I knew that I’d written something on the whole issue of Halloween before. And so, like an old but rediscovered piece of clothing, I dusted it off and decided to bring it into the light of day. I hadn’t realised that I was quite so strident only two years ago! I’m not sure I’d put it exactly the same way today. I may have mellowed a little, And so I’m not going to attack those who choose to observe Halloween as though they’ve just denied the deity of Christ. But I I continue to have three issues with the celebration of Halloween. For what it’s worth, here they are.
1. When we celebrate Halloween we mainstream the morbid
I think the Bible allows a place for imagination. I think it has a place for pretence. And I don’t think it has an issue with fantasy per se. JK Rowling is not the antichrist. But Halloween encourages elements from the dark side of spirituality to be accepted in mainstream culture as though they’re perfectly acceptable. And the Bible’s less keen on that. Halloween has become a holiday of cultural fascination with evil and the demonic. It’s not alone in doing that; Buffy was Slaying Vampires a decade ago and Robert Pattinson is doing something in these ‘Twilight’ years. Usually we’re very careful to keep the stuff of death and dying out of the public eye. And often that’s a good thing. There are some things that it would be best not to parade. For example, a curtain passes in front of the coffin as it’s wheeled away. The body is burnt in a furnace out of sight. The morgue is in a distant, inaccessible part of the hospital. It’s not in reception or on the main thoroughfare. We put distressing scenes of death and decay on our screens once the nine o’clock watershed has passed. And we give horror films an 18 certificate. There’s a reason that we do those things. We don’t normally mainstream the morbid. We recognise that exposure to such terrifying images may be traumatic. And yet at Halloween, all bets are off. It’s open season on the morbid. I opened the front door last year to a six year old boy dressed as a zombie. Surely the instinct to protect people from things that will terrify them is good. And yet the supermarkets are awash with spiders, ghosts, witches, vampires, Satan and so on. The Balham Sainsbury’s had a face painting witch in store for half term. But any parent who’s had to comfort a child suffering nightmares doesn’t want frightening images etched indelibly onto their child’s imagination. They don’t want them to be the things their kids see when the lights go out. There’s wisdom in keeping those things out of the public eye. But at Halloween we throw caution to the wind when we mainstream the morbid.
2. When we celebrate Halloween we trivialise wickedness
Halloween is a celebration. We get excited by its’ arrival. We have parties. We encourage others to join in the festivities. We mock those whose sensitivities mean that they refuse to participate. We stigmatise them as killjoys. But have we ever stopped to ask just what it is that we’re celebrating? Wickedness; whether we mean to or not. We’re delighting in things that most of the time we’d have nothing to do with. And the reason that we normally have nothing to do with them is that we recognise that they’re inappropriate. What’s remotely appropriate (for a Christian) about going to a party dressed as Satan or one of his minions? Whilst an attractive woman dressed provocatively as a witch might be physically alluring, the truth is that were we to meet the devil himself, one of his demons or one of his devotees there’d be nothing that we’d find attractive about them. When we (unwittingly) celebrate wickedness, evil is portrayed as innocent and fun. And it’s neither. We trivialise it. But the Bible teaches that the devil and his demons are real. We have a real spiritual adversary who seeks our destruction. If we belong to Christ then we have nothing to fear from a defeated enemy. Colossians 2:15 is very clear; he triumphed over Satan by the cross. But nevertheless wickedness and evil ought to be something that we detest not something that we celebrate.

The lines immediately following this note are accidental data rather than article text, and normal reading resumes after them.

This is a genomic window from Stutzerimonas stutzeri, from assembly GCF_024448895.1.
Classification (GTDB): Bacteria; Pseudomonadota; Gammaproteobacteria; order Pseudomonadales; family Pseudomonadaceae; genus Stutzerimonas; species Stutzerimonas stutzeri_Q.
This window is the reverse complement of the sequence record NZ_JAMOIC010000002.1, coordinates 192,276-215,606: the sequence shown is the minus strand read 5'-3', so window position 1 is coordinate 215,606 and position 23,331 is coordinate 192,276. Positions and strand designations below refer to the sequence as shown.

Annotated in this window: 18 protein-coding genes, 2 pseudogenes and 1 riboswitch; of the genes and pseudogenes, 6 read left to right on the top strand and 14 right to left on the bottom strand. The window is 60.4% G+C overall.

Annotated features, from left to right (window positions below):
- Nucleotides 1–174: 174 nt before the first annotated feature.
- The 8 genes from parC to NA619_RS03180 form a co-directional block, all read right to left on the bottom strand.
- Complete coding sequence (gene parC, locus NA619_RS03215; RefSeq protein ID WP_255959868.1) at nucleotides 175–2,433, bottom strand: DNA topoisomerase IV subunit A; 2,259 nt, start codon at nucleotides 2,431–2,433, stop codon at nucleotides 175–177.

3. When we celebrate Halloween we domesticate evil
The place for a lion is in the wild. That’s because (to state the obvious) it’s a wild animal. It has no place in the home. Some people might decide that they want one as a pet and so they’d bring it under their roof. For a while the lion is small, cuddly and playful. But then it grows up. And there are just some things that can’t be domesticated. The lion may tow the party line about not attacking and eating humans. But do you really trust it? Would you leave it alone in a room with a toddler? Evil is one of those things that ought not to be domesticated. Many say that Halloween is a bit of harmless fun. But that’s like saying that a lion cub isn’t dangerous. It’s not. But it’s on a trajectory to being terrifying and destructive. We mustn’t forget the wickedness of evil. We bring the demonic under our roof in the guise of Halloween. And in so doing we may encourage in ourselves and especially in our vulnerable children an unhealthy interest in the dark side of spirituality. I want no part of anything that stimulates fascination with something that’s enslaving and ultimately damaging. Like a lion, we ought to keep evil at arms’ length. We have nothing to fear from Satan so long as we treat him as he deserves to be treated. According to 1 Peter 5:8&9, he will always prowl around looking for someone to devour. But he has no power over us except that which is given to him by God. But God does not expect us to entertain him and domesticate him. He expects us to resist him, standing firm on the gospel promises that he has nothing of good to offer us.
So this Halloween, rather than mindlessly going along with the crowd lending our support to the celebration of wickedness, let’s make so much more of Jesus’ victory over the powers of evil, death and sin. That’s surely worth getting excited about.